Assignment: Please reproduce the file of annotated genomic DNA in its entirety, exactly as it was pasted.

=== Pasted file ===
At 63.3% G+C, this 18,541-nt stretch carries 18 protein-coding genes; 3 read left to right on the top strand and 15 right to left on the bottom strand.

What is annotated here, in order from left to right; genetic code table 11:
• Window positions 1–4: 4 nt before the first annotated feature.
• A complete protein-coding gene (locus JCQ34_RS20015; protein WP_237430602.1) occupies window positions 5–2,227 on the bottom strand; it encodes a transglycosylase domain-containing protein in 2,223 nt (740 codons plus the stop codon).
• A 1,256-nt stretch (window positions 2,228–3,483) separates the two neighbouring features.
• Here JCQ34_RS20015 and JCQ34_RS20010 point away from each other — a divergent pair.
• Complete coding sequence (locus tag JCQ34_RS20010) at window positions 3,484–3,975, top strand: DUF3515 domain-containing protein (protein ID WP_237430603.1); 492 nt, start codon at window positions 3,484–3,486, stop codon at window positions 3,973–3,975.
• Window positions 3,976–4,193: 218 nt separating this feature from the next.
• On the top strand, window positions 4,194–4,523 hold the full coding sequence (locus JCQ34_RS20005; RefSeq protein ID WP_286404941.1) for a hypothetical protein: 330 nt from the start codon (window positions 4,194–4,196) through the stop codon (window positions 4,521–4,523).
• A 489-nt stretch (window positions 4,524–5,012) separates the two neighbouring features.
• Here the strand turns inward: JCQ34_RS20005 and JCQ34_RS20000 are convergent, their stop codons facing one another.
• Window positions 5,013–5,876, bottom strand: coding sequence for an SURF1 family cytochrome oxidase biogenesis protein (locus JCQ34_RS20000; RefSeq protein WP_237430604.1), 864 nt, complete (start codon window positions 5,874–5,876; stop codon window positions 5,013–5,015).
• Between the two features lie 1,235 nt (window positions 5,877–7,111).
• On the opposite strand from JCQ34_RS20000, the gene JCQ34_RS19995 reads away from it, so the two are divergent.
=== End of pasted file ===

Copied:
At 63.3% G+C, this 18,541-nt stretch carries 18 protein-coding genes; 3 read left to right on the top strand and 15 right to left on the bottom strand.

What is annotated here, in order from left to right; genetic code table 11:
• Window positions 1–4: 4 nt before the first annotated feature.
• A complete protein-coding gene (locus JCQ34_RS20015; protein WP_237430602.1) occupies window positions 5–2,227 on the bottom strand; it encodes a transglycosylase domain-containing protein in 2,223 nt (740 codons plus the stop codon).
• A 1,256-nt stretch (window positions 2,228–3,483) separates the two neighbouring features.
• Here JCQ34_RS20015 and JCQ34_RS20010 point away from each other — a divergent pair.
• Complete coding sequence (locus tag JCQ34_RS20010) at window positions 3,484–3,975, top strand: DUF3515 domain-containing protein (protein ID WP_237430603.1); 492 nt, start codon at window positions 3,484–3,486, stop codon at window positions 3,973–3,975.
• Window positions 3,976–4,193: 218 nt separating this feature from the next.
• On the top strand, window positions 4,194–4,523 hold the full coding sequence (locus JCQ34_RS20005; RefSeq protein ID WP_286404941.1) for a hypothetical protein: 330 nt from the start codon (window positions 4,194–4,196) through the stop codon (window positions 4,521–4,523).
• A 489-nt stretch (window positions 4,524–5,012) separates the two neighbouring features.
• Here the strand turns inward: JCQ34_RS20005 and JCQ34_RS20000 are convergent, their stop codons facing one another.
• Window positions 5,013–5,876, bottom strand: coding sequence for an SURF1 family cytochrome oxidase biogenesis protein (locus JCQ34_RS20000; RefSeq protein WP_237430604.1), 864 nt, complete (start codon window positions 5,874–5,876; stop codon window positions 5,013–5,015).
• Between the two features lie 1,235 nt (window positions 5,877–7,111).
• On the opposite strand from JCQ34_RS20000, the gene JCQ34_RS19995 reads away from it, so the two are divergent.